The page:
The average daily incident shortwave solar energy at Deadhorse Airport is essentially constant during December, remaining around 0.0 kWh throughout.
The lowest average daily incident shortwave solar energy during December is -0.0 kWh on December 21.
Average Daily Incident Shortwave Solar Energy in December
For the purposes of this report, the geographical coordinates of Deadhorse Airport are 70.195 deg latitude, -148.465 deg longitude, and 49 ft elevation.
The topography within 2 miles of Deadhorse Airport is essentially flat, with a maximum elevation change of 46 feet and an average elevation above sea level of 51 feet. Within 10 miles is essentially flat (141 feet). Within 50 miles contains only modest variations in elevation (1,030 feet).
The area within 2 miles of Deadhorse Airport is covered by sparse vegetation (36%), grassland (31%), water (14%), and herbaceous vegetation (14%), within 10 miles by grassland (41%) and sparse vegetation (32%), and within 50 miles by water (39%) and grassland (36%).
This report illustrates the typical weather at Deadhorse Airport year round, based on a statistical analysis of historical hourly weather reports and model reconstructions from January 1, 1980 to December 31, 2016.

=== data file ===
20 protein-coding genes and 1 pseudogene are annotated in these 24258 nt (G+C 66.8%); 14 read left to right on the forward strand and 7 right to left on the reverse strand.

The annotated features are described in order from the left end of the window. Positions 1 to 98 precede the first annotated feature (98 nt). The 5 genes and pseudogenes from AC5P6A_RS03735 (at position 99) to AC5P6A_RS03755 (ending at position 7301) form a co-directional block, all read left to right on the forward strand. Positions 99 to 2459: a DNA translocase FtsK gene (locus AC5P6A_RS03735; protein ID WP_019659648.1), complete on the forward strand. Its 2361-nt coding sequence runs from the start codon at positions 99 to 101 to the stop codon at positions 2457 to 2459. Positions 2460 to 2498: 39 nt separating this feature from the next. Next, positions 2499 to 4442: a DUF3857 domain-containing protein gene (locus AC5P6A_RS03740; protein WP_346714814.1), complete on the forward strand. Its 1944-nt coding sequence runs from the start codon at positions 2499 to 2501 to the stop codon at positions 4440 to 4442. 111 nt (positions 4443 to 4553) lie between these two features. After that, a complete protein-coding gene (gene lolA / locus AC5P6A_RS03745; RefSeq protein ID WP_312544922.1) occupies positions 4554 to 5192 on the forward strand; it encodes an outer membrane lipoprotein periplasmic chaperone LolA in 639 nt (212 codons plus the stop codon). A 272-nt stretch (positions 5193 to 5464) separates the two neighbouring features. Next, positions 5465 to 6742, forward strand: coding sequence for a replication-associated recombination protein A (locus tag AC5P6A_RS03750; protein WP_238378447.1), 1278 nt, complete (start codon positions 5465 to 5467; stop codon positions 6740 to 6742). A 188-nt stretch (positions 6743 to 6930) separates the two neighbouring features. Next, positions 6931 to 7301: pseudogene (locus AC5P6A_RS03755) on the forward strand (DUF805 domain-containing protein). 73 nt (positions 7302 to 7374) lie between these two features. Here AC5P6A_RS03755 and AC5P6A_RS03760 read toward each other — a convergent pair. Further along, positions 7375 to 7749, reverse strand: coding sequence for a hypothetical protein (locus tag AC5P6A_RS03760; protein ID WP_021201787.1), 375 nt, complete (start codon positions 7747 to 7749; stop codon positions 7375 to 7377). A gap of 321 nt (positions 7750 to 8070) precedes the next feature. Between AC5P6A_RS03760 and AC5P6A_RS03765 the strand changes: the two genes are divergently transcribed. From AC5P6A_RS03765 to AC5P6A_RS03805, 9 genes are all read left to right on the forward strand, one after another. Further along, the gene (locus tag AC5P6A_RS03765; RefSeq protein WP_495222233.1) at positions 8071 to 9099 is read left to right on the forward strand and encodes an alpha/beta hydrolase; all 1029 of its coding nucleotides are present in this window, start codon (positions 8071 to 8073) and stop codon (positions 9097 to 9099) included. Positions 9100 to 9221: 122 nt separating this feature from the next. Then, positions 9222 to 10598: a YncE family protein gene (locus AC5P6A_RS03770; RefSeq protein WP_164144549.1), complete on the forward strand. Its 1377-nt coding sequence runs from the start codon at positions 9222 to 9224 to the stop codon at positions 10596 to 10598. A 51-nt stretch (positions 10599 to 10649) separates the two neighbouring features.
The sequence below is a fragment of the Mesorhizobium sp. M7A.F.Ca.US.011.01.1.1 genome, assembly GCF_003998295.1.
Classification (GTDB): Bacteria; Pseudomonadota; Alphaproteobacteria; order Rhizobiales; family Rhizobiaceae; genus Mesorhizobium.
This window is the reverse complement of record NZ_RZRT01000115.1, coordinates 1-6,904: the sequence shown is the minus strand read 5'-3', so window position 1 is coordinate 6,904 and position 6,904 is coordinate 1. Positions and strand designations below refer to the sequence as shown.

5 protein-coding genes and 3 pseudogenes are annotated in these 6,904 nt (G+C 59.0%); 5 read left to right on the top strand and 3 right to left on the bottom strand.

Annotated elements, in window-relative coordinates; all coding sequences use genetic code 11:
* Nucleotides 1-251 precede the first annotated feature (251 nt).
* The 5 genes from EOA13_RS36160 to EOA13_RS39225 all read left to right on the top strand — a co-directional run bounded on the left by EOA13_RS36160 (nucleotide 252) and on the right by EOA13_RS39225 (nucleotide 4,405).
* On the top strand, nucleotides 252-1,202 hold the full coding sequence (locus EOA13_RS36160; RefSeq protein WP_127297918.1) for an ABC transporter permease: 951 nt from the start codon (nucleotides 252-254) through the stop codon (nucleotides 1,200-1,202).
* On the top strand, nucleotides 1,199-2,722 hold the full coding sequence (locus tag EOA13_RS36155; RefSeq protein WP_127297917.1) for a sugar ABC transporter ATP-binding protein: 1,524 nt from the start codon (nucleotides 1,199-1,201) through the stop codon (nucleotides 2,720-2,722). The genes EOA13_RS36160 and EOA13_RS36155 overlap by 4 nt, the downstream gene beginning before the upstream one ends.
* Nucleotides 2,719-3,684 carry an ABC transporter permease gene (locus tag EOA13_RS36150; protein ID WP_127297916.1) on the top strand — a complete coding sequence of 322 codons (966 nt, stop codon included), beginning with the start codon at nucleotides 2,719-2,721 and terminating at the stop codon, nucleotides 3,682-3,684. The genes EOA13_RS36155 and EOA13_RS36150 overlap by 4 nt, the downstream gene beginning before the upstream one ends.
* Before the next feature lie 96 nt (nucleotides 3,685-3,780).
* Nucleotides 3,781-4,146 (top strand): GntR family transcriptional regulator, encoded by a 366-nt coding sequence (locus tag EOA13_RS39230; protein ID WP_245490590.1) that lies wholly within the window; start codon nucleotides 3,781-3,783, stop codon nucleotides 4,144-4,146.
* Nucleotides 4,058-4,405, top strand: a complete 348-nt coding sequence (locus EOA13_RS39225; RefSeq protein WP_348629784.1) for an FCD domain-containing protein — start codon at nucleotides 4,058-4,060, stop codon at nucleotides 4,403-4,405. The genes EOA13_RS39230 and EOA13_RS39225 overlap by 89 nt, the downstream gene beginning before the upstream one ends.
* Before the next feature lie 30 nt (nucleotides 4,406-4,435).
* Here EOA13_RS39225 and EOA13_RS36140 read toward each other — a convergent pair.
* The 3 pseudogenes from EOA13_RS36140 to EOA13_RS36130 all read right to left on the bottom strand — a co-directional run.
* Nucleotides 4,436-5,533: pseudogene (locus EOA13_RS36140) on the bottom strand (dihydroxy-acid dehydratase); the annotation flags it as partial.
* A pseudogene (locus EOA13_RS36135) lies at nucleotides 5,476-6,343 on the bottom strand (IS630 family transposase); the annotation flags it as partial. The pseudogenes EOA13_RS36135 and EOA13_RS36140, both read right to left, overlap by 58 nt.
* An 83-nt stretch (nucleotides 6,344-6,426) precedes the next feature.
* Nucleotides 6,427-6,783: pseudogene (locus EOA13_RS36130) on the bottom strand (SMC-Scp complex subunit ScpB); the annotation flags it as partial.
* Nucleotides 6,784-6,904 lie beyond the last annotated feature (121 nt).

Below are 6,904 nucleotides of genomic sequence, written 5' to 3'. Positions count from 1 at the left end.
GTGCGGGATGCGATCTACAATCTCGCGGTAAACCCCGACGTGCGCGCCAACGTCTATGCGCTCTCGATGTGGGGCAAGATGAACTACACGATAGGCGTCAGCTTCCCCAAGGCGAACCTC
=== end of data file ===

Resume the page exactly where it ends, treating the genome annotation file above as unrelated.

Temperature and Dew Point
Deadhorse Airport has a weather station that reported reliably enough during the analysis period that we have included it in our network. When available, historical temperature and dew point measurements are taken directly from this weather station. These records are obtained from NOAA's Integrated Surface Hourly data set, falling back on ICAO METAR records as required.
In the case of missing or erroneous measurements from this station, we fall back on records from nearby stations, adjusted according to typical seasonal and diurnal intra-station differences. For a given day of the year and hour of the day, the fallback station is selected to minimize the prediction error over the years for which there are measurements for both stations.
All data relating to the Sun's position (e.g., sunrise and sunset) are computed using astronomical formulas from the book, Astronomical Tables of the Sun, Moon and Planets , by Jean Meeus.